What is? Symptoms, treatments and more – Billboard

Celine Dion revealed in an emotional video posted to Instagram on Thursday (December 8) that she is battling a rare neurological disorder called “Stiff Person Syndrome.”



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“As you know, I have always been an open book. And I wasn’t ready to say anything before,” Dion said in the short, solemn clip. “But now I’m ready… ‘I’ve been dealing with health issues for a long time and it’s been really hard for me to face these challenges and talk about everything I’ve been going through.’

Due to severe muscle spasms that Dion says are “affecting every aspect of my daily life,” he will not be able to restart his European tour in February as planned. All of their spring 2023 dates will be moved to 2024 and 8 of their summer 2023 shows have been cancelled.

Following Dion’s announcement, we’ve rounded up everything you need to know about the lesser-known disorder.

What is stiff person syndrome?

According to the National Institute of Neurological Disorders and Stroke, Stiff Person Syndrome, or SPS, is a very rare neurological disorder that has features of an autoimmune disease. “SPS is characterized by fluctuating muscle stiffness in the trunk and extremities and increased sensitivity to stimuli such as noise, touch, and emotional distress, which can trigger muscle spasms,” according to NINDS, which also notes that the disorder affects twice as many people women like men and science still doesn’t understand what causes it. The disorder is also often misdiagnosed as Parkinson’s disease, multiple sclerosis, fibromyalgia, or anxiety.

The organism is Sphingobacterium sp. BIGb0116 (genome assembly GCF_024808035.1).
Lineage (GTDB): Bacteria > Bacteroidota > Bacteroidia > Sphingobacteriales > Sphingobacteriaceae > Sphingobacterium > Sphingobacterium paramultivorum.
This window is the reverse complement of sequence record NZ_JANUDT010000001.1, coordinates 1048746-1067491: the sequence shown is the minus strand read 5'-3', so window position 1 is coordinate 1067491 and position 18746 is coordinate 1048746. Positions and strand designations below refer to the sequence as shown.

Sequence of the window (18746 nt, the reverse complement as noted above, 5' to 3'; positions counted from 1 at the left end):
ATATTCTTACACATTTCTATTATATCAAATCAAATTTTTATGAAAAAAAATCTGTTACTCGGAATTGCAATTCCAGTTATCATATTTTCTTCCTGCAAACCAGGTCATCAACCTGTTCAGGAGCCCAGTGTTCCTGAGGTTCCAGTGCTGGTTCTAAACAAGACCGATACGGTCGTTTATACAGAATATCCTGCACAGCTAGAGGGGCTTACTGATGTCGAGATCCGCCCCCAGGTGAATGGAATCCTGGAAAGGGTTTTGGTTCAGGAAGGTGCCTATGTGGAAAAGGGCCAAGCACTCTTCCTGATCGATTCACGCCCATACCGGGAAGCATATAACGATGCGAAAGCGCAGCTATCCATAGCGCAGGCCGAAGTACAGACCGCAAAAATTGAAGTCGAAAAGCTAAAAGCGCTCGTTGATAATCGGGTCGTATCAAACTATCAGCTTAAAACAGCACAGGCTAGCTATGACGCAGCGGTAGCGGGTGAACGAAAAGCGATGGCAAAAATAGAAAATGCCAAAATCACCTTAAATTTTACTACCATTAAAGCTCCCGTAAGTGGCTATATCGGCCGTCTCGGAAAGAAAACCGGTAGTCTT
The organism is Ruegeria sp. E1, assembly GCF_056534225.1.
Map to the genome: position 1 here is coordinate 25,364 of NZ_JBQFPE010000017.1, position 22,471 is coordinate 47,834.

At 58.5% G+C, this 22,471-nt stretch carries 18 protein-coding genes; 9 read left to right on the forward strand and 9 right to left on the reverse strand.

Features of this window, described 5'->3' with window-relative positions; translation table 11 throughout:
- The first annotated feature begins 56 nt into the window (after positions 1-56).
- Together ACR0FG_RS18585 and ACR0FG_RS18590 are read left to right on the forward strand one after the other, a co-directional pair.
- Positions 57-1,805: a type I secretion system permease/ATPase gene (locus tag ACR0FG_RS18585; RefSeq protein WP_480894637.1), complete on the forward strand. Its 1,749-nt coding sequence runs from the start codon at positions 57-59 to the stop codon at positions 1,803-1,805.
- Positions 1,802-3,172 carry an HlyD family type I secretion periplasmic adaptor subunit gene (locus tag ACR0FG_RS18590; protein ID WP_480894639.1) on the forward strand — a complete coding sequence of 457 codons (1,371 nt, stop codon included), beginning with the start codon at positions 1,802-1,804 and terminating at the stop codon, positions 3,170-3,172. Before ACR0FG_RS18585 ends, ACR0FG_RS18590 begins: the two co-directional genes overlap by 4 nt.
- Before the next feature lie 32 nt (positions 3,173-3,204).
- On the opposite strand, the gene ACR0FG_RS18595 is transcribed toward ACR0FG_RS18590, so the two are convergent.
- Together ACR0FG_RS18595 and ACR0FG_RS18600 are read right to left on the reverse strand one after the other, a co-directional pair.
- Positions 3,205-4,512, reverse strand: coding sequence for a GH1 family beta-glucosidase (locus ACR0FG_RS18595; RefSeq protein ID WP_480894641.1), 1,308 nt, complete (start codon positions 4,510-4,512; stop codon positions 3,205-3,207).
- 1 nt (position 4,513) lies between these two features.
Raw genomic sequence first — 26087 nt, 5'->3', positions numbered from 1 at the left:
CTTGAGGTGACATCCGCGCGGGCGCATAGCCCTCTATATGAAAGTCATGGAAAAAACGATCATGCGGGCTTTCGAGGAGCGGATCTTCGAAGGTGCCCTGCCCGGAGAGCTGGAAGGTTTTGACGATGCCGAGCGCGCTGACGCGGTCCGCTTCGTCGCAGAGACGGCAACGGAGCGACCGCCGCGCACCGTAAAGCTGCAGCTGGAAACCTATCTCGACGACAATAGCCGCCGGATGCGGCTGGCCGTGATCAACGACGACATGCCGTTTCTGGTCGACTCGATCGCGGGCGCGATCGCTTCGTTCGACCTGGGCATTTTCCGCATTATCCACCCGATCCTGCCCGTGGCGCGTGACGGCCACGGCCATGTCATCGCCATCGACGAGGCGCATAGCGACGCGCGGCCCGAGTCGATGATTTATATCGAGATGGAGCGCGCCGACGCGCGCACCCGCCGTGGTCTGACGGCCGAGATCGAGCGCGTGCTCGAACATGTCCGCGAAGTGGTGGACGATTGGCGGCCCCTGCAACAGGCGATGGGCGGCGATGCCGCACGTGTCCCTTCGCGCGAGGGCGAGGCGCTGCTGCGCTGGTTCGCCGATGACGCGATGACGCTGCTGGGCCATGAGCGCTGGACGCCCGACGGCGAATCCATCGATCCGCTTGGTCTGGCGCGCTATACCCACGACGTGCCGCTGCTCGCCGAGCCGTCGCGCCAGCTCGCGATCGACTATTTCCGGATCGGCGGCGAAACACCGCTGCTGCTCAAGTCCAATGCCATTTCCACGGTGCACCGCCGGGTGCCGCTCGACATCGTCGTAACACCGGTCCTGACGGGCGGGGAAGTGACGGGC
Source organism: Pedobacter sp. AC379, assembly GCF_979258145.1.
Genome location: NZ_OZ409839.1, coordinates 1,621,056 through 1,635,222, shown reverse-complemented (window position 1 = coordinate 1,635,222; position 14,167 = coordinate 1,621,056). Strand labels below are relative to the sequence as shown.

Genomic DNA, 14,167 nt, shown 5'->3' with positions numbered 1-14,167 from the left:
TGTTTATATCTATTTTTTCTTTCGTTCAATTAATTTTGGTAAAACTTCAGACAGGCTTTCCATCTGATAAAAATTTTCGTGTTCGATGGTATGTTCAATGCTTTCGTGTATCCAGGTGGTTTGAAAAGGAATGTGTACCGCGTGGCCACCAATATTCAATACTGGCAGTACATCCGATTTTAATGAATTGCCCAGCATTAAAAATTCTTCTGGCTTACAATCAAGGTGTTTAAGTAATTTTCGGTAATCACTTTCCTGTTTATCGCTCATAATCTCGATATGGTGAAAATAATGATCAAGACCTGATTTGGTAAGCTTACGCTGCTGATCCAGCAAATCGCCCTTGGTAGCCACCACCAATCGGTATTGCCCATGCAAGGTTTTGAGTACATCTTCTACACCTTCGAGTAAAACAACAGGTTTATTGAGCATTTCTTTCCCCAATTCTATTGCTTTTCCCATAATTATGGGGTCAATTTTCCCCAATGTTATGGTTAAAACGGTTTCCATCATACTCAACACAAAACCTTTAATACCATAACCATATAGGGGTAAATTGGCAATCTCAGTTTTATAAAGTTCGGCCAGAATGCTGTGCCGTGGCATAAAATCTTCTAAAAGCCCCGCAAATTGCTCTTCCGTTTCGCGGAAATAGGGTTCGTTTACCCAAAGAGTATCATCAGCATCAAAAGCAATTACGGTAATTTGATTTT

According to Johns Hopkins Medicine, SPS only affects one or two out of every million people.

What are the symptoms of stiff person syndrome?

“Abnormal postures, often hunched over and rigid, are hallmarks of the disorder,” according to NINDS. People with SPS may also be unable to walk or move or may twitch or fall due to loud noises.

Are there treatments for stiff person syndrome?

Current treatment is a regimen of anticonvulsants and valium and intravenous treatments aimed at reducing stiffness and decreasing sensitivity to touch, noise and stress. Preferred treatments can improve symptoms, but a cure is not yet known and patients are often subject to frequent falls due to a lack of the usual defensive reflexes.

Source: www.billboard.com